For Harper, his brand of Conservatism trumps any evangelical Christian views he may hold. This is a harsh judgment, perhaps, but that is my perception. I am willing to be corrected, but politics is what drives the man.

East Gate Alliance Church in Ottawa

I wish that biblical principles would be more operative in his politics, but that does not seem to be the case. This does not make Harper less a Christian. I am not questioning his faith, but rather the way Harper allows his faith to operate in the political arena. I want to see a man who is on fire for justice for all Canadians, not just the rich and influential people who fund the political apparatus in Canada.

I am not a politician, and I would make a poor one, since I am too blunt for my own good. If I were involved in politics I might find it difficult to bring my own faith to the table. After all, politics is the art of the possible. It requires compromises. Harper is a politician.

Harper may not be able to exercise his faith more fully within the political context where he finds himself. But that context is to a large degree one that he has helped to shape. On the other hand, if he had allowed his faith to be operative to a larger degree that is currently the case, he might not have been able to accomplish what he did. He may never have become prime minister.

The political alliance he formed in order to be elected and to achieve his position demonstrates a man of great political acumen. He parlayed his role as an outsider from Alberta and someone who did not belong to the elite into the highest political position in the land. He is now the consummate insider. He and the people around him constitute the new Canadian political elite.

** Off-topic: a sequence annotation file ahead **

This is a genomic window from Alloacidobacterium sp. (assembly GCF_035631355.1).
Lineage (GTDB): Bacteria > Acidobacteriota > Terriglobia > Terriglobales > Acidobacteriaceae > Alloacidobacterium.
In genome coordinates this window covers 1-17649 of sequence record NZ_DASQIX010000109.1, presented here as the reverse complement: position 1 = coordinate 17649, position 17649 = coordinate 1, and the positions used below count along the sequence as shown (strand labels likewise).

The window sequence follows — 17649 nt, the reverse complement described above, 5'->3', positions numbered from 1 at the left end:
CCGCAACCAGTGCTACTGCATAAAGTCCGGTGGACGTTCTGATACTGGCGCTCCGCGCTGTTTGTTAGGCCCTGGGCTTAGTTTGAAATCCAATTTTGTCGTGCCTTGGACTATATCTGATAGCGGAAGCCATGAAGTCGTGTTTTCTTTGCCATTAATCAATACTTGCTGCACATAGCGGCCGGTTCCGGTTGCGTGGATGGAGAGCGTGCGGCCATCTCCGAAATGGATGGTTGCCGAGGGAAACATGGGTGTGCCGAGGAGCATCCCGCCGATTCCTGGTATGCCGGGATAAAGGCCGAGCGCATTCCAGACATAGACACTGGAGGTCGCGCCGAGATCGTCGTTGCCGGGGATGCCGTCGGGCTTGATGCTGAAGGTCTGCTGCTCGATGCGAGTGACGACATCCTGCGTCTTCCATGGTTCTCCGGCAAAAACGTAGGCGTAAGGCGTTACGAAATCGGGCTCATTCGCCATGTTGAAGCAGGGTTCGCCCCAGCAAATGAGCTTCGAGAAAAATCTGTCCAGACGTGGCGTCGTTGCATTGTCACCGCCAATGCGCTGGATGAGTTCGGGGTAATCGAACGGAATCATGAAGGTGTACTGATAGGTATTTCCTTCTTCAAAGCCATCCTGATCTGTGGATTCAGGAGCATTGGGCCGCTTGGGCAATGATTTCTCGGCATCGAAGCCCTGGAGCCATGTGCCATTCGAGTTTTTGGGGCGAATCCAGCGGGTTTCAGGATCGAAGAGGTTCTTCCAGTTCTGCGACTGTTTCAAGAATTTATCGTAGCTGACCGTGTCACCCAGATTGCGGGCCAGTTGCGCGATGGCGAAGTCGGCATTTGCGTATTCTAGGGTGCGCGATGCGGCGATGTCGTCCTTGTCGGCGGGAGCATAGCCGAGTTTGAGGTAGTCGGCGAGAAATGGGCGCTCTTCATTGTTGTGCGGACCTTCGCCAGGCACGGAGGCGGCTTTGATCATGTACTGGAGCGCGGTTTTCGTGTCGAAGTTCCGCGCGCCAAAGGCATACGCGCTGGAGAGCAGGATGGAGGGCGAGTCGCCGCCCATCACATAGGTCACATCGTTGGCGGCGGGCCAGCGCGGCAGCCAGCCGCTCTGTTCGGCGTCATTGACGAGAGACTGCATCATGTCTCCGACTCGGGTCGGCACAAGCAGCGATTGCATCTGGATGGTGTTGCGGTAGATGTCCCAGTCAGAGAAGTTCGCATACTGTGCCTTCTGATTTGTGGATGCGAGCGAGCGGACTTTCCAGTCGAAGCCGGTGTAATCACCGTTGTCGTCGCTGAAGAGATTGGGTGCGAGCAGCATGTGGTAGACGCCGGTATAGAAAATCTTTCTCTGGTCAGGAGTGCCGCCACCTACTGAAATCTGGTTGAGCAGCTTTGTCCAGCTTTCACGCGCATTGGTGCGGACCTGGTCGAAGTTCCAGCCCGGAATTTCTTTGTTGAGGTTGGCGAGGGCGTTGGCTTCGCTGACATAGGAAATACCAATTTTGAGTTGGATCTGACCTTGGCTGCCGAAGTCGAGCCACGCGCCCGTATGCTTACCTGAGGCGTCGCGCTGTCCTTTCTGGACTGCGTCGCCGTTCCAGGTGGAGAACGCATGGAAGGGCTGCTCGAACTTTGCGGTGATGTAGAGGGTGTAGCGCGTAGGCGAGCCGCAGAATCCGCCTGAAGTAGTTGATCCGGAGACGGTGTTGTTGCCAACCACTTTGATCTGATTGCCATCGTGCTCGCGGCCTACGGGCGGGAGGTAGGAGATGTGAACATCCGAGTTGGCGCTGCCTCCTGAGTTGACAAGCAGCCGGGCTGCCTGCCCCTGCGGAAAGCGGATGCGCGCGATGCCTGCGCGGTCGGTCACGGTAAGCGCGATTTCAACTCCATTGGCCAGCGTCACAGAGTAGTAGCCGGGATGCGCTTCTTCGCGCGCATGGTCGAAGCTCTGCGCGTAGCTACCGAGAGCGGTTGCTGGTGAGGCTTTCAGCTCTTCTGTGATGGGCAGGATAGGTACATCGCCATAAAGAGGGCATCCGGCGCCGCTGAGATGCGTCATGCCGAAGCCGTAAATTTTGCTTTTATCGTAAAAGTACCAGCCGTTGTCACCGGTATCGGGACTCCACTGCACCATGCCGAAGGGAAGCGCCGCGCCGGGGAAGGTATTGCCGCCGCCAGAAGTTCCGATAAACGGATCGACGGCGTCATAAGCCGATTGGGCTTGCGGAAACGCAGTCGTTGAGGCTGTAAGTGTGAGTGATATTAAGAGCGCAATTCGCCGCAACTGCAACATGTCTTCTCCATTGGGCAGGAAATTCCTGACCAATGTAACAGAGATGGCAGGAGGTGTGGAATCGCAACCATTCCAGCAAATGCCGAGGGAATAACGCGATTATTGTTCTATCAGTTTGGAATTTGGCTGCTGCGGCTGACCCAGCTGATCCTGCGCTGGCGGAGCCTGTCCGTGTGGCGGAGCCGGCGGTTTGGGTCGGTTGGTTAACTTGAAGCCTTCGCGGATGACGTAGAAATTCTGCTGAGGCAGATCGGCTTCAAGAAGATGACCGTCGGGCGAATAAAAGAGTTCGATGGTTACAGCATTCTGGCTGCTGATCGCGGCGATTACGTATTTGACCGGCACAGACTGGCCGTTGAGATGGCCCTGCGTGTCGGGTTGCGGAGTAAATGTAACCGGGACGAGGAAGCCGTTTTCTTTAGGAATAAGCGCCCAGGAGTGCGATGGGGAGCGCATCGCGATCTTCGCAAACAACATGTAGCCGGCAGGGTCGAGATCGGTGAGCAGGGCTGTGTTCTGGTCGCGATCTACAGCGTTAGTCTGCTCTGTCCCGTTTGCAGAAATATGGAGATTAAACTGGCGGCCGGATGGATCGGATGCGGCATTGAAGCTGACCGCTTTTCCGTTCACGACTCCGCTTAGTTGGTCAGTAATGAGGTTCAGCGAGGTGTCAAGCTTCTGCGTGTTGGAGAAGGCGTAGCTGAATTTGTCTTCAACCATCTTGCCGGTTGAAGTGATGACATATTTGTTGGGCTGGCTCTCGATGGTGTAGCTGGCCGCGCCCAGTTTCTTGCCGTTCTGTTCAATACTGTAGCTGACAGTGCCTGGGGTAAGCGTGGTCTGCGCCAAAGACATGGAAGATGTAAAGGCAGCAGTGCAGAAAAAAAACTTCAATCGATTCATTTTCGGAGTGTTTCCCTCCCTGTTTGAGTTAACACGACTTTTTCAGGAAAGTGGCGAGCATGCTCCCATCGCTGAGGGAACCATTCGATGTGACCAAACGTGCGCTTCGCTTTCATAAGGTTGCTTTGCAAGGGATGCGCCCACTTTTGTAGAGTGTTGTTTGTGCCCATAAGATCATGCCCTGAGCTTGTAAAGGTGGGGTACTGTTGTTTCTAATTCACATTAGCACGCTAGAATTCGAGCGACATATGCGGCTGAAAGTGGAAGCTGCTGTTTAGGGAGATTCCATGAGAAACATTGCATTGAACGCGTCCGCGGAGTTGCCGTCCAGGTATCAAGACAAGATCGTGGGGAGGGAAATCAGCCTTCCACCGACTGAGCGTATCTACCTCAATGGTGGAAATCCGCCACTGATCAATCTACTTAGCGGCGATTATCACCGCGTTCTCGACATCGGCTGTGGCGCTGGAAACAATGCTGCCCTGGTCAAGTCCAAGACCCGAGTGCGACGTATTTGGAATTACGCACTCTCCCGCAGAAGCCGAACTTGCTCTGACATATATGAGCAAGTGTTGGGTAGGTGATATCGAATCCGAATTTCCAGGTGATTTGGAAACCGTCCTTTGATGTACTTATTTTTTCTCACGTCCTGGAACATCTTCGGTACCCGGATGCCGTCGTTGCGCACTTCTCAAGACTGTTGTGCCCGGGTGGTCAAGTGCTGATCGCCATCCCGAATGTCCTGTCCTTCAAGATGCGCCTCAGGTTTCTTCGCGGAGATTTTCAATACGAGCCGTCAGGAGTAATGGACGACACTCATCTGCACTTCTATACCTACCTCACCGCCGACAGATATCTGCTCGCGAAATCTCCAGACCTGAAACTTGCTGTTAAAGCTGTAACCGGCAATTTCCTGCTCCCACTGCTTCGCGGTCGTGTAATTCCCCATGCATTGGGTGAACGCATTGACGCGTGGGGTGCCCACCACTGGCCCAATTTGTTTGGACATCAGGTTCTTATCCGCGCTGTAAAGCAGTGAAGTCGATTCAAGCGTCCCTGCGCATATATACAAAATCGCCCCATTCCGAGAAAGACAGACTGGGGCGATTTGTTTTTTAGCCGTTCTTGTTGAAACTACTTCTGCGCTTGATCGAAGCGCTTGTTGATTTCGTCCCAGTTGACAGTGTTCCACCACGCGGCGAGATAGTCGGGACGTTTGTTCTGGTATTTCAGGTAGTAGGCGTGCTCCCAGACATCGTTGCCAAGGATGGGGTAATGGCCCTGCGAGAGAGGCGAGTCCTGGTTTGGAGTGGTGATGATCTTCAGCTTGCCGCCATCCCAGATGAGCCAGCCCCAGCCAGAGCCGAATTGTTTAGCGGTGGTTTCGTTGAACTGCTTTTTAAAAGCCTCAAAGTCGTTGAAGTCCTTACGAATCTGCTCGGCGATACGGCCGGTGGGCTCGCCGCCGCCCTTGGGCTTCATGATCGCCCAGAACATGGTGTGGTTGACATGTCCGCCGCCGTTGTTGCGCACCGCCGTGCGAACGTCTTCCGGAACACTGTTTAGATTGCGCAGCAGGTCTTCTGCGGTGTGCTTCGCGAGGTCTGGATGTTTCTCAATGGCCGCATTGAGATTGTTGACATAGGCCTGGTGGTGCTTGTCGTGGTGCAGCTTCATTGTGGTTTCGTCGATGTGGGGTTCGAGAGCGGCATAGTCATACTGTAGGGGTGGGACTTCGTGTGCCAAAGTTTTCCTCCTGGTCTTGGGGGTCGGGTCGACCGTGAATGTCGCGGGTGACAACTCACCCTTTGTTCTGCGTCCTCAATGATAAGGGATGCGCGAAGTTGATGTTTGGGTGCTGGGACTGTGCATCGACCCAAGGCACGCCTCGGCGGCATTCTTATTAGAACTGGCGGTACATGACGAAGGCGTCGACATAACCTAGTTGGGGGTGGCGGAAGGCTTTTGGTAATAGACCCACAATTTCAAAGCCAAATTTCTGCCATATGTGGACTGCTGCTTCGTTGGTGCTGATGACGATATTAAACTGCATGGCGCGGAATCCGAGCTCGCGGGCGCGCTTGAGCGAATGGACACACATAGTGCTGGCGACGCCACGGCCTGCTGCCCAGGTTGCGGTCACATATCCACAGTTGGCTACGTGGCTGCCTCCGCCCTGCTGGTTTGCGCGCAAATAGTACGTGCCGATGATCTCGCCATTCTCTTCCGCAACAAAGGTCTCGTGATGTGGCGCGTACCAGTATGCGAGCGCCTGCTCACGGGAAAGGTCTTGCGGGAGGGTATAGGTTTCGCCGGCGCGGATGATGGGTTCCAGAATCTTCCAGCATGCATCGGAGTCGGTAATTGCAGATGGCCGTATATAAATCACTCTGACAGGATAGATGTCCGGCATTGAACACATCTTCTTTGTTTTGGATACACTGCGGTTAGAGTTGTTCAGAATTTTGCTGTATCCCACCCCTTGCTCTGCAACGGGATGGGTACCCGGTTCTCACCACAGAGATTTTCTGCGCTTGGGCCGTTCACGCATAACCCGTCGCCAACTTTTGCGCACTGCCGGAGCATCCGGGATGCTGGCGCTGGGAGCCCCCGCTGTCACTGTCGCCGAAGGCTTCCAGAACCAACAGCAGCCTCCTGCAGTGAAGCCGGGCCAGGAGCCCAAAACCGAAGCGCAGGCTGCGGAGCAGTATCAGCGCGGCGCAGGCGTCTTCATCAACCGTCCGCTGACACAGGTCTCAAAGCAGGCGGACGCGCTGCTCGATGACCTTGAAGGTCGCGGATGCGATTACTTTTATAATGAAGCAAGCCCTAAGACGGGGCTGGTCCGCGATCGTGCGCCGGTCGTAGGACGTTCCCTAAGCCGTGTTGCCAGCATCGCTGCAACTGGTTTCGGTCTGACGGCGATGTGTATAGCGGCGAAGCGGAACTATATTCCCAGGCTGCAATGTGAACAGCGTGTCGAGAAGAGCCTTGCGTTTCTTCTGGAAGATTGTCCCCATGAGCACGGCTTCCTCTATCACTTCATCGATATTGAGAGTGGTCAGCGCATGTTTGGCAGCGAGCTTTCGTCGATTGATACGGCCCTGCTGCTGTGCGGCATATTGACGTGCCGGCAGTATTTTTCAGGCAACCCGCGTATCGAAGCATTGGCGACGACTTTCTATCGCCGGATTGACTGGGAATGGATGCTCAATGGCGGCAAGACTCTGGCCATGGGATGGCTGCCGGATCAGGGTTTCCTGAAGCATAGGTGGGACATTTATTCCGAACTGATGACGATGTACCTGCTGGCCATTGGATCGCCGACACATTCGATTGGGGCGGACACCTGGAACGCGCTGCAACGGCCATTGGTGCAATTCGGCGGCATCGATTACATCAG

The three suspended senators: Mike Duffy, Patrick Brazeau, and Pamela Wallin

How long that will continue, only time will tell. The Senate scandal may yet prove Harper's undoing. He has handled that crisis poorly, and it may yet destroy him. He has been a consummate politician for a long time, but during that time I, and many Canadians with me, wish we could have seen more of his faith not only in his policies, where it is urgently needed but also in his dealings with people.

Harper's character flaws are only too obvious. I wish he would demonstrate genuine love and concern for ordinary Canadians, especially the poor and downtrodden. That is not only a Christian thing to do but it is above all human. Canadians want to see less of his machine-like nature and more of his humanity.

Can one be both a Christian and a politician at the same time? The answer is, yes! Unfortunately, I am not sure that Stephen Harper is the best example of someone who is able to accomplish both at the same time. That is sad, because he is a very capable politician. Like all of us, he has his flaws. The difference, however, is that he is prime minister and we are not. We cannot bring our faith to bear on public issues the way he can. The more the pity!

What I can do is pray for him and for all those who are actively engaged in politics, especially those who want to exercise their faith. They may not always be successful in demonstrating their faith openly, but I can rest assured that I have interceded on their behalf.